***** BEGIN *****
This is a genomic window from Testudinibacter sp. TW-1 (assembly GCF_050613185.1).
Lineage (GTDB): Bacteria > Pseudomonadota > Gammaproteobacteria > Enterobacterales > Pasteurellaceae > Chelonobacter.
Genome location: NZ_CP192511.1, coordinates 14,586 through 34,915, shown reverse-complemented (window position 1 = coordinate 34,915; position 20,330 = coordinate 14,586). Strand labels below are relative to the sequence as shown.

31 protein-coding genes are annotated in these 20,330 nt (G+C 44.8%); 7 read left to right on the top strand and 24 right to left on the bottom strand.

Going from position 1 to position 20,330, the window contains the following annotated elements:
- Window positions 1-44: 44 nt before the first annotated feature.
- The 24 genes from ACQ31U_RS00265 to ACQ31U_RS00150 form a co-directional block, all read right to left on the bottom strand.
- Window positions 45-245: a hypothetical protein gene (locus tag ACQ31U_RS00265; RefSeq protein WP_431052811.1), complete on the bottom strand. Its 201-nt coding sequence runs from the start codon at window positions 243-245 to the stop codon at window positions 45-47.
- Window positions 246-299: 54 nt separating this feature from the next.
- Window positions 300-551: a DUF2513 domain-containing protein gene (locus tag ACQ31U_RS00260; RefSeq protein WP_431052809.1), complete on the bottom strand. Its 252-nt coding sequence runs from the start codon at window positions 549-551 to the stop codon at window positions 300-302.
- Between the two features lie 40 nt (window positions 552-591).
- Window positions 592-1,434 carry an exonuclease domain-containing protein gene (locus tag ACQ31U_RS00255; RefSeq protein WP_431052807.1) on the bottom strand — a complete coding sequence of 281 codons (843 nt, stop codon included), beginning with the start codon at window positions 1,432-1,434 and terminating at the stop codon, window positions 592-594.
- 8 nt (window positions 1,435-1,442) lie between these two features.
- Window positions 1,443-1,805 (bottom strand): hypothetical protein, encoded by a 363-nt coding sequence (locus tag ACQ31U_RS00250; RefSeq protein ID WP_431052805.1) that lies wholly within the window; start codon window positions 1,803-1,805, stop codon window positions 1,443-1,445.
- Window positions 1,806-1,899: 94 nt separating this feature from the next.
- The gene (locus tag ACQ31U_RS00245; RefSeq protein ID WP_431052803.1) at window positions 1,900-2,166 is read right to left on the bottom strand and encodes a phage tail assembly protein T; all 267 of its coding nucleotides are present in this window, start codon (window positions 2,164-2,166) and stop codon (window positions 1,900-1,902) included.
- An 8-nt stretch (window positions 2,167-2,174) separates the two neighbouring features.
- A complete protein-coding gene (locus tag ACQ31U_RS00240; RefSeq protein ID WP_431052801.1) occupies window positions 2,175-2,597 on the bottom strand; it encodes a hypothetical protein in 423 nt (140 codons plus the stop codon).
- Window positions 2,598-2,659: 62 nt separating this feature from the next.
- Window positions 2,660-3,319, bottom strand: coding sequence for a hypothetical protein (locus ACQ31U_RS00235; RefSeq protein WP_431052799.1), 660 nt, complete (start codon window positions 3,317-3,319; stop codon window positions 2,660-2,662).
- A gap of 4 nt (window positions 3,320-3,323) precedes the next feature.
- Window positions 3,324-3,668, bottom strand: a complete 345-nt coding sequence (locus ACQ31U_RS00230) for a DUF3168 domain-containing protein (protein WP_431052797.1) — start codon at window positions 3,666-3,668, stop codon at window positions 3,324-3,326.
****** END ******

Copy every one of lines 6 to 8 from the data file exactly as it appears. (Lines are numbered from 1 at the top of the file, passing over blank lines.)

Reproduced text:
- Window positions 1-44: 44 nt before the first annotated feature.
- The 24 genes from ACQ31U_RS00265 to ACQ31U_RS00150 form a co-directional block, all read right to left on the bottom strand.
- Window positions 45-245: a hypothetical protein gene (locus tag ACQ31U_RS00265; RefSeq protein WP_431052811.1), complete on the bottom strand. Its 201-nt coding sequence runs from the start codon at window positions 243-245 to the stop codon at window positions 45-47.